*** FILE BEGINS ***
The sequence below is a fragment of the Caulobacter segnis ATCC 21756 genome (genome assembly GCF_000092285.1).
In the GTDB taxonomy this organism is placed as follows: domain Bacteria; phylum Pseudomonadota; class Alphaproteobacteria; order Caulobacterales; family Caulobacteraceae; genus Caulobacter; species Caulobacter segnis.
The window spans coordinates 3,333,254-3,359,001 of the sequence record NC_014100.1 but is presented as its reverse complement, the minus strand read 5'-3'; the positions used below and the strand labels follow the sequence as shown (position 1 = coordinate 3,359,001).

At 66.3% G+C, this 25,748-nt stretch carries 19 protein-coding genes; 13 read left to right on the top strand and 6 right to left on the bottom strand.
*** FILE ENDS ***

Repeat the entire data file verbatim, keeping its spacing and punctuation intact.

The sequence below is a fragment of the Caulobacter segnis ATCC 21756 genome (genome assembly GCF_000092285.1).
In the GTDB taxonomy this organism is placed as follows: domain Bacteria; phylum Pseudomonadota; class Alphaproteobacteria; order Caulobacterales; family Caulobacteraceae; genus Caulobacter; species Caulobacter segnis.
The window spans coordinates 3,333,254-3,359,001 of the sequence record NC_014100.1 but is presented as its reverse complement, the minus strand read 5'-3'; the positions used below and the strand labels follow the sequence as shown (position 1 = coordinate 3,359,001).

At 66.3% G+C, this 25,748-nt stretch carries 19 protein-coding genes; 13 read left to right on the top strand and 6 right to left on the bottom strand.